His voice was halting. His words were haunting.
Tony Elliott is a young, first-year college football coach who on Tuesday was at the worst kind of news conference, trying to make sense of the senseless, trying to find comfort amid the crushing chaos.
On Sunday night, three of his players were shot to death on a school-chartered bus as it returned to the University of Virginia from attending a play in Washington D.C.
Police said a fellow student began shooting as the bus, with approximately 25 students from a single class on board, pulled into a parking garage. D’Sean Perry, a junior linebacker from Miami, Lavel Davis Jr., a wide receiver from South Carolina and Devin Chandler, a wide receiver and Virginia Beach native were all shot where they sat.
Another player, running back Mike Hollins of Baton Rouge, Louisiana, was injured and is in critical condition. A second student, not a football player, was also wounded and is listed in stable condition.
The alleged gunman, briefly a walk-on with the program before Elliott arrived last year, escaped before being apprehended Monday near Richmond, some 75 miles from UVA’s idyllic grounds.
The killings were shocking and sickening. Three bright lives snuffed out. Three young men who came to this world-renowned university seeking to play football and earn an education were snatched from the families and communities that loved them.
Left behind was a shell of a team and a 42-year-old head coach trying to find a way to lead them through.
“You prepare for this job [but] there is no chapter on something like this,” Elliot said. “So I am just trying to figure out how to be strong for these young men.”
He admits, it hasn’t been easy.
“The first meeting was really, really … ” he took a moment to pause and compose himself. “Really tough.”
No one knows what to do. The athletic department has psychologists on staff and made additional counseling available. Players are apparently trying to cope among themselves, grief therapy through remembrance.
“The process of grieving together,” Elliott called it.
Virginia is scheduled to host Coastal Carolina on Saturday, but no one knew Tuesday whether the game would happen. Athletic director Carla Williams said the decision would be made “together.”
Do you play to honor them or not play to honor them? The game doesn’t seem to even matter.
Elliott said he is trying to figure out what his players need. Three dead teammates. Another wounded. Rage and anger and hurt. The No. 1 question his players have, he said, is what can they do for the families, for whom everyone knows this horror will never end.
“The best coping mechanism for me is the young men,” Elliott said. “To see their pain, to see their hurt, it inspires me to keep pushing forward.”
Elliott is, himself, an astounding individual. He grew up in poverty in Los Angeles, spent time homeless with his mother and sister. When he was 9, he was riding in a car with his mother when an accident took her life. He was sent to South Carolina to live with relatives.
He was a good but not great high school athlete who eventually walked on the Clemson football team without a scholarship. He wound up team captain and earned All-ACC academic honors and a degree in industrial engineering. Later, Tigers head coach Dabo Swinney lured him away from an engineering job to become an assistant coach on his staff. He wound up the offensive coordinator for two national championship teams.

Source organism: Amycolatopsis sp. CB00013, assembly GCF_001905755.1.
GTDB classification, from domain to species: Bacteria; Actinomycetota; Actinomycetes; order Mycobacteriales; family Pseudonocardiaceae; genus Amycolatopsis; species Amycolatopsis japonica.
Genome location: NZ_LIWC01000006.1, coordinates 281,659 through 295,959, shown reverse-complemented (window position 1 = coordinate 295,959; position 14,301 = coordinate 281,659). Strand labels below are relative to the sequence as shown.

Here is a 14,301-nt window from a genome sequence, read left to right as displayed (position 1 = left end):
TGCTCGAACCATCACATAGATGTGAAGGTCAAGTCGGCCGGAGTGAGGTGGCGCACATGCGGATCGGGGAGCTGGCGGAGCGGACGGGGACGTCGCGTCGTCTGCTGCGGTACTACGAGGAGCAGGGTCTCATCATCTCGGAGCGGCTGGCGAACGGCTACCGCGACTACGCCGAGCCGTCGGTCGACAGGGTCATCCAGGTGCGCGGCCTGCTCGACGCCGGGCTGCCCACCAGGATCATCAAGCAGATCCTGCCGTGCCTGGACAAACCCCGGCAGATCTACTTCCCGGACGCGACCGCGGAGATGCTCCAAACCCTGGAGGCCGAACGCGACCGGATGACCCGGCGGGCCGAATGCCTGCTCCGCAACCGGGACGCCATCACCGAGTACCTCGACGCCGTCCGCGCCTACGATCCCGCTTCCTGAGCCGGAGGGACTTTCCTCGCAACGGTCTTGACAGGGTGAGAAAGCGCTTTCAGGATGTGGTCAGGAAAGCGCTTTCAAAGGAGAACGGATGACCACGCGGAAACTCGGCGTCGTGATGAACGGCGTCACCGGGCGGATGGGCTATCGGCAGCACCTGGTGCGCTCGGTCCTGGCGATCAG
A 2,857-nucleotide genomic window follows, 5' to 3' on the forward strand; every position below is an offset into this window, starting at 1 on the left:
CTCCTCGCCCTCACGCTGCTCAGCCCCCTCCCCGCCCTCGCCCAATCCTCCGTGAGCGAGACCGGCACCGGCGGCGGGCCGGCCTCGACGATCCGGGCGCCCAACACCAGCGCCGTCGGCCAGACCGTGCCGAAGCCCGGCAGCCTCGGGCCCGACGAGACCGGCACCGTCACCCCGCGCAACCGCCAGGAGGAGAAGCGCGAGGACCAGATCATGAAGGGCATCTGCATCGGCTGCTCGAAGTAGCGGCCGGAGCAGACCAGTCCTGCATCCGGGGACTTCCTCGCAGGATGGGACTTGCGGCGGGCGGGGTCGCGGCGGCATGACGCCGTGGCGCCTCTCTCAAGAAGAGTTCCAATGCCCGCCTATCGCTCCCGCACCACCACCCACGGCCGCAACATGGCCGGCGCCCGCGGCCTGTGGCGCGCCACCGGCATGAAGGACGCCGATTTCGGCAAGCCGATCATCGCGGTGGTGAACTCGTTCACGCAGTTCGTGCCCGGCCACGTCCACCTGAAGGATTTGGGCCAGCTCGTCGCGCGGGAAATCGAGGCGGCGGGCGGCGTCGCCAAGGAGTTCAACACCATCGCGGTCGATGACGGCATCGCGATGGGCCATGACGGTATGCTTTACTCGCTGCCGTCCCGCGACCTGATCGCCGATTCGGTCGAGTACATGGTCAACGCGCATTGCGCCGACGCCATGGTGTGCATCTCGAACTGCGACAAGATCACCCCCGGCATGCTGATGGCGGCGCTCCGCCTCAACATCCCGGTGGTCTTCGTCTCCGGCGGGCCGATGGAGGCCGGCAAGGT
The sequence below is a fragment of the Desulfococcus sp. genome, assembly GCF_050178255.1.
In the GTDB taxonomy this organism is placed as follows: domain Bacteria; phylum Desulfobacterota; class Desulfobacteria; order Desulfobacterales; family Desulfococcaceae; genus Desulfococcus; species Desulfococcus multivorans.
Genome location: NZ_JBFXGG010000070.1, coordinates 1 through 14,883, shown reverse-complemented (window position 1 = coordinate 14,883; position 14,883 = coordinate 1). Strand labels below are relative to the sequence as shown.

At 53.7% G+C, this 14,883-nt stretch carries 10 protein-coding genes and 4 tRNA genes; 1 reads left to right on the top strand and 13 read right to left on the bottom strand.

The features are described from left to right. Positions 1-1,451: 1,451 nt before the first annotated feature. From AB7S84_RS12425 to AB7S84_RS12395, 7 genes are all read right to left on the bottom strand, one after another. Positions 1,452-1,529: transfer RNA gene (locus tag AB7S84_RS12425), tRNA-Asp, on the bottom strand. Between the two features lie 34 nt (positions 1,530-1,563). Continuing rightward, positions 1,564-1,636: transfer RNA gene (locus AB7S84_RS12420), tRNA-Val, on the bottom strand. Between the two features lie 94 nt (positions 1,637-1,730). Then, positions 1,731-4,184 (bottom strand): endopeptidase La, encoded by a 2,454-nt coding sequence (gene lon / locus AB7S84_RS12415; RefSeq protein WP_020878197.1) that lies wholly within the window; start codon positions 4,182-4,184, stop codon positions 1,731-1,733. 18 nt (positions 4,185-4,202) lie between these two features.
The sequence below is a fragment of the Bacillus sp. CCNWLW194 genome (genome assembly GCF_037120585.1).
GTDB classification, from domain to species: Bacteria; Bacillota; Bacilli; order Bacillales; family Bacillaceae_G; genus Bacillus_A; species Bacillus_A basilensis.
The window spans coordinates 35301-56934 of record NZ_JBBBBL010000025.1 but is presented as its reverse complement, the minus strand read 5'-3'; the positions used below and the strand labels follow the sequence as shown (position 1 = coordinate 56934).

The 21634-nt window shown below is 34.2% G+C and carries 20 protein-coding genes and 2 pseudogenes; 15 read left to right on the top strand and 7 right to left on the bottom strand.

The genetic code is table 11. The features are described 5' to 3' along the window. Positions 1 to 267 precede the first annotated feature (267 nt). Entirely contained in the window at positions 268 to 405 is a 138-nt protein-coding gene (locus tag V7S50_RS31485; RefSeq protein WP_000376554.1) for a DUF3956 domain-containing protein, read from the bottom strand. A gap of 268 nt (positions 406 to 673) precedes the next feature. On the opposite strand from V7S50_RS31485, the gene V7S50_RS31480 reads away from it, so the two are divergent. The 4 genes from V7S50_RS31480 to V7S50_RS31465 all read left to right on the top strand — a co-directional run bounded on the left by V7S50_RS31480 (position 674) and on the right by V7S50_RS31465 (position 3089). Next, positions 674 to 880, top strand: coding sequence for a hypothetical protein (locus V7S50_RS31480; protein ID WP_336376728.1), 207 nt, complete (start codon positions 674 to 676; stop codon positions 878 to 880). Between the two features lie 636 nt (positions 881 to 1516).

He came to Virginia a year ago, his first chance as a head coach, eager to try to win at a program that often attracts academically minded talent. That includes the deceased.
He talked about D’Sean Perry as a bruising hitter with an artistic side. “You look at him you might not think he listens to classical music and draws and shapes pots. He was the most interesting person on the team.”
He talked about LaVel Davis Jr. as this towering, 6-foot-7 athlete whose personality was somehow even bigger than his frame. “Big smile, lights up the room.” Davis could get a locker room loose by engaging in some passionate NBA debate that drew everyone into the conversation, yet was then the hardest, most serious worker at practice.
Then there was Devin Chandler, who had come back to his state school after initially heading to the University of Wisconsin. Even as a newcomer, he instantly found a way to make everyone smile. “He was everything you’d want [competitively] out of a person at this level but he was a big kid. Loved to dance, loved to sing … Life of the party.”
Perhaps the worst part was how Elliott couldn’t help but slip back and forth from present to past tense when talking about his guys, like none of it had fully set in.
“Feels like it’s a nightmare and I’m ready for someone to pinch me and wake me up and say that it didn’t happen,” Elliott said.
He’s struggling like the rest of them. The head coach is supposed to have the answers, but what if there aren’t any? He has 125 players to try to soothe, plus he and his wife have two young children who are full of questions that they may not be able to process.
“I’ve had my moments where I have broken down,” Elliott acknowledged.
He’s doing what he can as the questions mount and the parents and siblings hit depths that no one would wish on anyone.
“These are outstanding young men and we don’t understand why they are gone so early,” Elliott said.
He just shook his head. Soon he said he had to get back to his team, back to a part of the job that isn’t in the description. In Charlottesville, the pain is just beginning.